A Farmer’s what? And other thoughts on why LCMCS is so community-involved

With a couple weeks’ break under my belt, and now that the heat has lessened just a bit, I am back at work on numerous projects – and looking forward to school starting again soon. Working on plans for next year, it seems like just around the corner to me!

There’s much going on at LCMCS during the summer. Rick Trostel just presented a pair of beautiful trumpet and piano concerts, with thanks to LCMCS parent Allison Wilkerson for accompanying! There’s also a mariachi band in the works, which anyone can join in on, Helping Hands for the Hungry produce basket deliveries to senior citizens, lots of work to do on our farm, and then Day in Damascus comes up July 25, and of course Farmer’s Market every Thursday.

Hold the phone! you say. What do those events have to do with a SCHOOL?

Well, keep in mind that this school operates with a special set of unifying principles, which pervades everything we do – from math and reading, to trips and service projects, to community involvement. Maria Montessori had a grand vision of education being “the help we give to life, so that it may develop in the greatness of its powers”. Dr Montessori recognized that education does not start at 5 or 6 years, and end with the college graduate: she created a system of education that spans birth through early adulthood, and if she had lived longer, probably would have developed work for the golden years, too.

Montessori also recognized that learning did not start when a person enters a classroom, nor end at the exit of the school. For children attending Montessori school, the world is their classroom, either figuratively, allowing study far beyond the prescriptive curriculum, but also literally, going into the natural and cultural worlds on a regular basis.

It is a Montessori educational precept that learning is first done by observation – of a natural phenomenon, or of another person in action – and then is solidified by direct experience. As an organization, LCMCS endeavors to embody these ideas in all aspects of its work – classroom, administration, governance, and community involvement. Another great thinker and doer, Mohandas Gandhi is often quoted as saying “be the change you wish to see in the world”. Both Montessori and Gandhi were working toward a more peaceful world – by example, and by involving others in direct experience.

Dr. Montessori founded the Association Montessori Internationale (AMI) in order to preserve the integrity of her work, and to ensure the dissemination of the core ideas throughout the world. From the AMI global website, the organization’s mission is stated as: To support the natural development of the human being from birth to maturity, enabling children to become transforming elements of society leading to a harmonious and peaceful world. The vision is to clearly touch lives in more ways than just serving students in the classroom, as important as that work is. This is the larger, important vision that guides Montessori education.

Additionally, Dr Montessori’s granddaughter, Renilde Montessori, wrote in 1999:

“(Our work) must transcend the obvious (borders) to do with nations and states. The truly important ones are the psychological and spiritual frontiers – the ideological, religious, racial, social and economic, cultural and linguistic boundaries which artificially divide a humanity as yet largely unaware of its intrinsic unity and interconnectedness…

Dr Montessori’s work can be applied in a wide variety of ways that can benefit the cause of the child beyond the school and the home. Her own term for the pedagogy she created was ‘Education as an Aid to Life’, and education as an aid to life is applicable at any time, in any place, within all social strata, through public or private agencies, in settings rural, urban and remote.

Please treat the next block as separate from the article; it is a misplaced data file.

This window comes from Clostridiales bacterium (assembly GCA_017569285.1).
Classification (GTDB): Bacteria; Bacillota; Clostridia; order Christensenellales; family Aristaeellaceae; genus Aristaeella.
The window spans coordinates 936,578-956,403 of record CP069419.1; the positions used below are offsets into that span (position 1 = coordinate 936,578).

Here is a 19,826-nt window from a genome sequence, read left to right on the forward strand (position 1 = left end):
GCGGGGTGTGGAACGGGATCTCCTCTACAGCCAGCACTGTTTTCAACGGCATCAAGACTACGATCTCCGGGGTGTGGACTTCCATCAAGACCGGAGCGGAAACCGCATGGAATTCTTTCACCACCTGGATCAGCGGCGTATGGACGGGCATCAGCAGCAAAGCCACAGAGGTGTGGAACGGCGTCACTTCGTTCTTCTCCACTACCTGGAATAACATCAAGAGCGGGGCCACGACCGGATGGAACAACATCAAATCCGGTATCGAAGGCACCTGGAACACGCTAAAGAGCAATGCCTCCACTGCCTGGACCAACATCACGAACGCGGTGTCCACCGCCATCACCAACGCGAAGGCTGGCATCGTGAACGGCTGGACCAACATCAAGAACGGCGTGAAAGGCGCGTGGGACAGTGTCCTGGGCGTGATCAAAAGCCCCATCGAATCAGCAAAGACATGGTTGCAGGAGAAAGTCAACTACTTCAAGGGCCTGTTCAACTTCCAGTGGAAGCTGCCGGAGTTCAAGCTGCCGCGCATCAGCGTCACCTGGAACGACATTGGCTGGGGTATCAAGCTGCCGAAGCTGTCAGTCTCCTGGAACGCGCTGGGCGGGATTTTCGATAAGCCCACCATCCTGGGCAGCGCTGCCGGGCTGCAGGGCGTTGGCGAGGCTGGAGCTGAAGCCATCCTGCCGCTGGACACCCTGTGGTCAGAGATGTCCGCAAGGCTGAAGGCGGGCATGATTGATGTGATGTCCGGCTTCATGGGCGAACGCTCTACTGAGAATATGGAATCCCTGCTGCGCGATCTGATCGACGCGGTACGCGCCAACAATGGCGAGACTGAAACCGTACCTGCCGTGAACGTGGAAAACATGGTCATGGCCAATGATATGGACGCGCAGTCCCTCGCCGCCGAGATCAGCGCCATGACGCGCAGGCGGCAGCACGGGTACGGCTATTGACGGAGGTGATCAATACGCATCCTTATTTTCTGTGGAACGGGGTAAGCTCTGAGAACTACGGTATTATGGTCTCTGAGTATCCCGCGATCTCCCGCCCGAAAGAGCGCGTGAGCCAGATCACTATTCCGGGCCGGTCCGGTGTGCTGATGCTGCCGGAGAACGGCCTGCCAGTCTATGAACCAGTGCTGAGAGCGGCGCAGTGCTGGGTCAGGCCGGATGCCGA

When Montessori principles are applied in the wider context of society, their possibilities are vast and all-encompassing. They can be of incalculable help to parents, social workers, child-care workers, family counselors, in short, to any person involved with the developing human being.”

To be true to our values, the school’s involvement in the community is intended to provide a model and an opportunity to experience civic engagement, and to participate in solving some social problems in the community in real and meaningful ways. While it may not seem immediately obvious to all, putting LCMCS front and center in the community by managing the Farmer’s Market, when it was in danger of closing after last season, not only spotlights the school and its programs, but also provides networking and support opportunities for the community.

Our own Montessori Adolescent Corps has a booth at the market, selling their farm-grown produce. They donate their surplus each week to the Helping Hands for the Hungry program that the adolescents began in 2014. Importantly, other market vendors have also jumped onto the wagon of donating to the program, which delivers fresh vegetables and other food to senior citizens in the area who experience food scarcity issues.Lately, individual citizens have brought surplus from their own home gardens to add to the baskets. This is how the natural human impulse to help others finds a place to take root and grow. This is how the work of the young begins to transform the world, even in a small way.

The baskets are delivered by volunteers door to door, and the recipients delight in not only the fresh produce, but also the social interaction. They learn about how to use different vegetables they’d never tasted before, and share stories of their lives. In this simple way, LCMCS is supporting some very real work which makes a big difference in a small corner of the world. From these beginnings, great things may grow – it’s a way we can walk our talk outside of school walls. And a lot of good food and good times are shared along the way.